Jesus loves me, this I know” of they don’t believe “Kelly loves me, this I know.”
Kelly Alves, somewhere around 2003.

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leo
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# 1458

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The Dark Knight - supposed to be the best Batman film but I loathed it - lots of violence.

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My Jewish-positive lectionary blog is at http://recognisingjewishrootsinthelectionary.wordpress.com/
My reviews at http://layreadersbookreviews.wordpress.com

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Brenda Clough
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# 18061

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They have never yet made the Batman movie that does justice to the character. The drive for a mega-action-blockbuster ruins it.

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Science fiction and fantasy writer with a Patreon page

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Mamacita

Lakefront liberal
# 3659

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Kelly, thanks for those Netflix recommendations. I've wanted to see Angels in America and will look it up.

I saw "Brooklyn" recently, and it is a lovely film. A good story line, solid performances, and beautifully filmed.

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Do not be daunted by the enormity of the world’s grief. Do justly, now. Love mercy, now. Walk humbly, now. You are not obligated to complete the work, but neither are you free to abandon it.

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Kelly Alves

Bunny with an axe
# 2522

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quote:
Originally posted by Welease Woderwick:
I think I'm on some sort of nostalgia kick!

This afternoon I watched Beautiful Thing, the 1996 movie set in the Thamesmead Estate in south London about two teenage boys falling in love - I think I'm on a tear-jerker kick as well as it always does this to me, but they weren't dripping down my nose tonight - lots of laughs in it as well. Linda Henry is superb as Jamie's mother, a very strong performance from her.

I saw this years ago, but unfortunately forgot most of it... Except Mama Cass. [Big Grin]

(IMDB notification!) If you liked this, you may also like...

A Home at the End of the World, based on a Michael Connelly book ( author of The Hours.) It follows the love story of two men who meet as teens, when one of them becomes orphaned and the other convinces his mother to take him in. One is gay , the other is seemingly pansexual-- definitely panamorous --and they end up involved in a sort of three way marriage with a woman, including a resulting child. Corny as it sounds, it is a sweet exploration of what constitutes love and family.

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I cannot expect people to believe “
Jesus loves me, this I know” of they don’t believe “Kelly loves me, this I know.”
Kelly Alves, somewhere around 2003.

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Kelly Alves

Bunny with an axe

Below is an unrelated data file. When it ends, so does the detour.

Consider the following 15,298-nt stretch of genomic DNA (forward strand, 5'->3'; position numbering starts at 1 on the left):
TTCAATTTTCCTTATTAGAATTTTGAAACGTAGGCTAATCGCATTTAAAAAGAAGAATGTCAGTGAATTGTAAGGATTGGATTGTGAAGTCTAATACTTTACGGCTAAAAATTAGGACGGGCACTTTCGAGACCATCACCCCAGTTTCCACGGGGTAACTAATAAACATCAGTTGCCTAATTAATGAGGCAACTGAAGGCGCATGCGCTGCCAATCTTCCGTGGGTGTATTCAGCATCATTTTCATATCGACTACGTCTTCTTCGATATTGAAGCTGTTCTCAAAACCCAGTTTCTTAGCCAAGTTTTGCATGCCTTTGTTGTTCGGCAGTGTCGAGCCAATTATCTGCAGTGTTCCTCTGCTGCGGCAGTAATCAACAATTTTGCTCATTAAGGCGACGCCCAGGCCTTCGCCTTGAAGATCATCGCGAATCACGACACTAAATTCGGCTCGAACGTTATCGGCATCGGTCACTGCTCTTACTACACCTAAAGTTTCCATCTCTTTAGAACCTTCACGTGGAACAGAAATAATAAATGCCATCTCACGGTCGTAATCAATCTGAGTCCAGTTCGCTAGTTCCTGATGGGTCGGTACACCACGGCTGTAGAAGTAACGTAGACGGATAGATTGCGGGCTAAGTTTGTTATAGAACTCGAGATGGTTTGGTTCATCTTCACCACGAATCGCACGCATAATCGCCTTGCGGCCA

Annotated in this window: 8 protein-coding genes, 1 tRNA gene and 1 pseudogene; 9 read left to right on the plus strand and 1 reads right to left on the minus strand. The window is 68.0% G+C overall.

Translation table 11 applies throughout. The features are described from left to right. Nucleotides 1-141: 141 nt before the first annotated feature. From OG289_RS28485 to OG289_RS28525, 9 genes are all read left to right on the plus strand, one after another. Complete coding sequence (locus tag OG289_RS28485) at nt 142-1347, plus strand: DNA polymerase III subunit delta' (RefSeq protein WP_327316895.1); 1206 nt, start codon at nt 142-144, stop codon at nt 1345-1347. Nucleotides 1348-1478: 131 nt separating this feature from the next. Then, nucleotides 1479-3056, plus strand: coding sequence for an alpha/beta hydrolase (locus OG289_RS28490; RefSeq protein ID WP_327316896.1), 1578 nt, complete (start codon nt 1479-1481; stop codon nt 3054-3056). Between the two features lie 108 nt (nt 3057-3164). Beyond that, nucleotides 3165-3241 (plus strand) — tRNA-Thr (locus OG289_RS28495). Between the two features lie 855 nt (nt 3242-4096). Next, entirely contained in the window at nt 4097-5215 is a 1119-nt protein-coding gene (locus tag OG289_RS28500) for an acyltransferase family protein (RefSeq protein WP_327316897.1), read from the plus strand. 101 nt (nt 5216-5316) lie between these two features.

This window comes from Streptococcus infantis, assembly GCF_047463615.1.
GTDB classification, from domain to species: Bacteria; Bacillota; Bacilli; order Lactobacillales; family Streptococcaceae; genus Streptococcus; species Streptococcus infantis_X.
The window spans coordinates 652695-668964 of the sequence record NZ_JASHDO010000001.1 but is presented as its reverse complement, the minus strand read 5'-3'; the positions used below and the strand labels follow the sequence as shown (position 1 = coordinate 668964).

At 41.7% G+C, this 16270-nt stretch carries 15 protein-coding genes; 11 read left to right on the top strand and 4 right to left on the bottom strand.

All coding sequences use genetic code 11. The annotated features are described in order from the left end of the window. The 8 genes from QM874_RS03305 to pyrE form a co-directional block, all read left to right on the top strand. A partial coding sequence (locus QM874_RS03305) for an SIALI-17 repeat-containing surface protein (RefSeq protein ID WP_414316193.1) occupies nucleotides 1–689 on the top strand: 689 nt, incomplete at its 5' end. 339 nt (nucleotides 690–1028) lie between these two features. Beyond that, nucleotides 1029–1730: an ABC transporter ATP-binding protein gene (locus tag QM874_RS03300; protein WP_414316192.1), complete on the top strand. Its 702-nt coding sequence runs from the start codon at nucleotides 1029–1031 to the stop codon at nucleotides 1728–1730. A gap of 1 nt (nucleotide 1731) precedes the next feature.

# 2522

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(Oh, and for cinematography nerds-- the above was filmed in varios urban/ rural locations in New York State, and the camerawork is gorgeous.)

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I cannot expect people to believe “
Jesus loves me, this I know” of they don’t believe “Kelly loves me, this I know.”
Kelly Alves, somewhere around 2003.

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Lyda*Rose

Ship's broken porthole
# 4544

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I went to see "Big Short" based on events of the 2008 mortgage lending/bank crash. A beautifully savage comedy! However, despite moments of breaking the fourth wall and having economic facts explained by the likes of Anthony Bourdain, Selena Gomez and a big time economist, there are still things that happened that I don't understand. [Hot and Hormonal] It is well worth seeing just to affirm to oneself how incredibly stupid nominally smart people are.

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"Dear God, whose name I do not know - thank you for my life. I forgot how BIG... thank you. Thank you for my life." ~from Joe Vs the Volcano

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Stercus Tauri
Shipmate
# 16668

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quote:
Originally posted by Welease Woderwick:
I have just watched the 40+ year old Young Frankenstein by Mel Brooks and Gene Wilder. It is a really terrible movie but I love it.

A happy memory, sort of. I hate horror and suspense films: it was among the worst of them, but Gene Wilder was a beautiful antidote and the funny bits (almost the whole film) are still funny. It must have been 1975 when we saw it in New York.

We just saw Spotlight about the investigation by the Boston Globe of child abuse by priests in Boston - an excellent film that told the story well and without superfluous drama. Long, but it never dragged - very skilfully made.

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Thay haif said. Quhat say thay, Lat thame say (George Keith, 5th Earl Marischal)

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Stetson
Shipmate
# 9597

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USA Today had a charming article about Mel Brooks a few months back.

Apparently, his kids don't want him to entertain the grandchildren by doing the Hitler salute, but he does it anyway.